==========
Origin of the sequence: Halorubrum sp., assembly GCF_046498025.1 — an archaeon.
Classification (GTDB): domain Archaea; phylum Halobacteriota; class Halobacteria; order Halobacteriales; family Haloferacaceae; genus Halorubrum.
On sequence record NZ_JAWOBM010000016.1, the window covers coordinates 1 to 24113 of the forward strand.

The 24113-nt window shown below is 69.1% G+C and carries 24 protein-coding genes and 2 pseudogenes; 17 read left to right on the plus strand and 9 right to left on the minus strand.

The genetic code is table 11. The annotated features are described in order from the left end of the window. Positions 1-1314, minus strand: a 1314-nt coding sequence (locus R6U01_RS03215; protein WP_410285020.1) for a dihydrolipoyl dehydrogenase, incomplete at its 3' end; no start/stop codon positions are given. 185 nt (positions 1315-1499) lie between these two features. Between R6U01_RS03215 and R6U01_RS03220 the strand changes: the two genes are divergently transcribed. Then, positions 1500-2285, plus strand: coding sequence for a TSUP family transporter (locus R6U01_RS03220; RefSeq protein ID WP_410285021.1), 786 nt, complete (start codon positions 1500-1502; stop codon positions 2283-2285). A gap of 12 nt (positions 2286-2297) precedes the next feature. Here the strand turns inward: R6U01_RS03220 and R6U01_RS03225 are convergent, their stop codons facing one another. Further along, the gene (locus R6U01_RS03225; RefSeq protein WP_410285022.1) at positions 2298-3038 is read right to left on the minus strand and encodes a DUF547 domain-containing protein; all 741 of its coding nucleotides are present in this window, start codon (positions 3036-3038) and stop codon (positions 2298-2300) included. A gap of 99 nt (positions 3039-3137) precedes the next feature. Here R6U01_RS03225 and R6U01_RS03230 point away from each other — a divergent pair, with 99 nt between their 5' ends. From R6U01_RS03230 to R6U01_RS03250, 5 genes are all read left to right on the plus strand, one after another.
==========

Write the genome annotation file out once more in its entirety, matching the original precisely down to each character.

Origin of the sequence: Halorubrum sp., assembly GCF_046498025.1 — an archaeon.
Classification (GTDB): domain Archaea; phylum Halobacteriota; class Halobacteria; order Halobacteriales; family Haloferacaceae; genus Halorubrum.
On sequence record NZ_JAWOBM010000016.1, the window covers coordinates 1 to 24113 of the forward strand.

The 24113-nt window shown below is 69.1% G+C and carries 24 protein-coding genes and 2 pseudogenes; 17 read left to right on the plus strand and 9 right to left on the minus strand.

The genetic code is table 11. The annotated features are described in order from the left end of the window. Positions 1-1314, minus strand: a 1314-nt coding sequence (locus R6U01_RS03215; protein WP_410285020.1) for a dihydrolipoyl dehydrogenase, incomplete at its 3' end; no start/stop codon positions are given. 185 nt (positions 1315-1499) lie between these two features. Between R6U01_RS03215 and R6U01_RS03220 the strand changes: the two genes are divergently transcribed. Then, positions 1500-2285, plus strand: coding sequence for a TSUP family transporter (locus R6U01_RS03220; RefSeq protein ID WP_410285021.1), 786 nt, complete (start codon positions 1500-1502; stop codon positions 2283-2285). A gap of 12 nt (positions 2286-2297) precedes the next feature. Here the strand turns inward: R6U01_RS03220 and R6U01_RS03225 are convergent, their stop codons facing one another. Further along, the gene (locus R6U01_RS03225; RefSeq protein WP_410285022.1) at positions 2298-3038 is read right to left on the minus strand and encodes a DUF547 domain-containing protein; all 741 of its coding nucleotides are present in this window, start codon (positions 3036-3038) and stop codon (positions 2298-2300) included. A gap of 99 nt (positions 3039-3137) precedes the next feature. Here R6U01_RS03225 and R6U01_RS03230 point away from each other — a divergent pair, with 99 nt between their 5' ends. From R6U01_RS03230 to R6U01_RS03250, 5 genes are all read left to right on the plus strand, one after another.